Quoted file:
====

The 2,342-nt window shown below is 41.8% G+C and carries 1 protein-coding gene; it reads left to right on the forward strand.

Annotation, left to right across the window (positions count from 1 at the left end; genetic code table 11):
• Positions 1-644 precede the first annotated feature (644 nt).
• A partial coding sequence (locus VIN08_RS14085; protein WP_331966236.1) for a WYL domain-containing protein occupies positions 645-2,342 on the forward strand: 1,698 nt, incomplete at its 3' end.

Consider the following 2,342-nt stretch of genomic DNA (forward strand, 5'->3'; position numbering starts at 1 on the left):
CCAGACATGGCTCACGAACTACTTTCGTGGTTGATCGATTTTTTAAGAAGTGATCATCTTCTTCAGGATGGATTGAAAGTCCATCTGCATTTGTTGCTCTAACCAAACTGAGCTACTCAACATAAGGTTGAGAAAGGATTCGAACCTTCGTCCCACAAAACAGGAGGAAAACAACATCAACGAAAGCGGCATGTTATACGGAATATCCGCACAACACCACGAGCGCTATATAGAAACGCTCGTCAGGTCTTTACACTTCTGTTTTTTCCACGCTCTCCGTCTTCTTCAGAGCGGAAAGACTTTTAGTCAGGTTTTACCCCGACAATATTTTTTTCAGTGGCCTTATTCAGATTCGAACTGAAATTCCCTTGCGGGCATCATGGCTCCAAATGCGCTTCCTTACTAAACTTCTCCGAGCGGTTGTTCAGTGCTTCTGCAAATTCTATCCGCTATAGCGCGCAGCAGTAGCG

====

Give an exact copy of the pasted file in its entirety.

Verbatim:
The 2,342-nt window shown below is 41.8% G+C and carries 1 protein-coding gene; it reads left to right on the forward strand.

Annotation, left to right across the window (positions count from 1 at the left end; genetic code table 11):
• Positions 1-644 precede the first annotated feature (644 nt).
• A partial coding sequence (locus VIN08_RS14085; protein WP_331966236.1) for a WYL domain-containing protein occupies positions 645-2,342 on the forward strand: 1,698 nt, incomplete at its 3' end.

Consider the following 2,342-nt stretch of genomic DNA (forward strand, 5'->3'; position numbering starts at 1 on the left):
CCAGACATGGCTCACGAACTACTTTCGTGGTTGATCGATTTTTTAAGAAGTGATCATCTTCTTCAGGATGGATTGAAAGTCCATCTGCATTTGTTGCTCTAACCAAACTGAGCTACTCAACATAAGGTTGAGAAAGGATTCGAACCTTCGTCCCACAAAACAGGAGGAAAACAACATCAACGAAAGCGGCATGTTATACGGAATATCCGCACAACACCACGAGCGCTATATAGAAACGCTCGTCAGGTCTTTACACTTCTGTTTTTTCCACGCTCTCCGTCTTCTTCAGAGCGGAAAGACTTTTAGTCAGGTTTTACCCCGACAATATTTTTTTCAGTGGCCTTATTCAGATTCGAACTGAAATTCCCTTGCGGGCATCATGGCTCCAAATGCGCTTCCTTACTAAACTTCTCCGAGCGGTTGTTCAGTGCTTCTGCAAATTCTATCCGCTATAGCGCGCAGCAGTAGCG